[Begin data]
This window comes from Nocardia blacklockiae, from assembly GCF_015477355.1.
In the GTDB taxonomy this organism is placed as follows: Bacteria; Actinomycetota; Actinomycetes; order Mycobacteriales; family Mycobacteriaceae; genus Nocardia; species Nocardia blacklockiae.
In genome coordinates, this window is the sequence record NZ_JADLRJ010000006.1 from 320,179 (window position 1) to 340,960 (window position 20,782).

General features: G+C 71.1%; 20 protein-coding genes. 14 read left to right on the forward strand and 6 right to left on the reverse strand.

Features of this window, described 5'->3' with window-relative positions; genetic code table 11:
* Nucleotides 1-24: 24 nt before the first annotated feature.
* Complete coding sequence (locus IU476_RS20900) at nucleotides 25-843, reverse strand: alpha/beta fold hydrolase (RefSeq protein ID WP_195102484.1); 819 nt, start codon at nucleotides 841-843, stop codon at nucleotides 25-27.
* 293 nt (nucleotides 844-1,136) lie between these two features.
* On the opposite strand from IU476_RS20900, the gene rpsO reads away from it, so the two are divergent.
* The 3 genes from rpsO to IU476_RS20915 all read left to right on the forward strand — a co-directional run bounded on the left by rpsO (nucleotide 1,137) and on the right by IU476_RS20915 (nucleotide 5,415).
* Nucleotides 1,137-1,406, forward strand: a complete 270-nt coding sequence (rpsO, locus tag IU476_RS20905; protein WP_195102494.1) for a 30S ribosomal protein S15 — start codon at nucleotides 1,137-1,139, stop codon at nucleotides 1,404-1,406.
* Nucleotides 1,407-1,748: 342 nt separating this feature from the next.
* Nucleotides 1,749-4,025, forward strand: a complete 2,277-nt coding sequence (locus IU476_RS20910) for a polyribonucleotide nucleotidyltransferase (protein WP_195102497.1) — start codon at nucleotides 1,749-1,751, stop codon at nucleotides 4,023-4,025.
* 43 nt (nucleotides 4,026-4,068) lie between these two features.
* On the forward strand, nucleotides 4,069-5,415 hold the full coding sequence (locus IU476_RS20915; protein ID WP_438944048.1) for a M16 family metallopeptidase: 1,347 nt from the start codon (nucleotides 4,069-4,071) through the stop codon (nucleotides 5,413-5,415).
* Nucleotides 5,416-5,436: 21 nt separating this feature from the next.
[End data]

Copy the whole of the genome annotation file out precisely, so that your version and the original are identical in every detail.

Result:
This window comes from Nocardia blacklockiae, from assembly GCF_015477355.1.
In the GTDB taxonomy this organism is placed as follows: Bacteria; Actinomycetota; Actinomycetes; order Mycobacteriales; family Mycobacteriaceae; genus Nocardia; species Nocardia blacklockiae.
In genome coordinates, this window is the sequence record NZ_JADLRJ010000006.1 from 320,179 (window position 1) to 340,960 (window position 20,782).

General features: G+C 71.1%; 20 protein-coding genes. 14 read left to right on the forward strand and 6 right to left on the reverse strand.

Features of this window, described 5'->3' with window-relative positions; genetic code table 11:
* Nucleotides 1-24: 24 nt before the first annotated feature.
* Complete coding sequence (locus IU476_RS20900) at nucleotides 25-843, reverse strand: alpha/beta fold hydrolase (RefSeq protein ID WP_195102484.1); 819 nt, start codon at nucleotides 841-843, stop codon at nucleotides 25-27.
* 293 nt (nucleotides 844-1,136) lie between these two features.
* On the opposite strand from IU476_RS20900, the gene rpsO reads away from it, so the two are divergent.
* The 3 genes from rpsO to IU476_RS20915 all read left to right on the forward strand — a co-directional run bounded on the left by rpsO (nucleotide 1,137) and on the right by IU476_RS20915 (nucleotide 5,415).
* Nucleotides 1,137-1,406, forward strand: a complete 270-nt coding sequence (rpsO, locus tag IU476_RS20905; protein WP_195102494.1) for a 30S ribosomal protein S15 — start codon at nucleotides 1,137-1,139, stop codon at nucleotides 1,404-1,406.
* Nucleotides 1,407-1,748: 342 nt separating this feature from the next.
* Nucleotides 1,749-4,025, forward strand: a complete 2,277-nt coding sequence (locus IU476_RS20910) for a polyribonucleotide nucleotidyltransferase (protein WP_195102497.1) — start codon at nucleotides 1,749-1,751, stop codon at nucleotides 4,023-4,025.
* 43 nt (nucleotides 4,026-4,068) lie between these two features.
* On the forward strand, nucleotides 4,069-5,415 hold the full coding sequence (locus IU476_RS20915; protein ID WP_438944048.1) for a M16 family metallopeptidase: 1,347 nt from the start codon (nucleotides 4,069-4,071) through the stop codon (nucleotides 5,413-5,415).
* Nucleotides 5,416-5,436: 21 nt separating this feature from the next.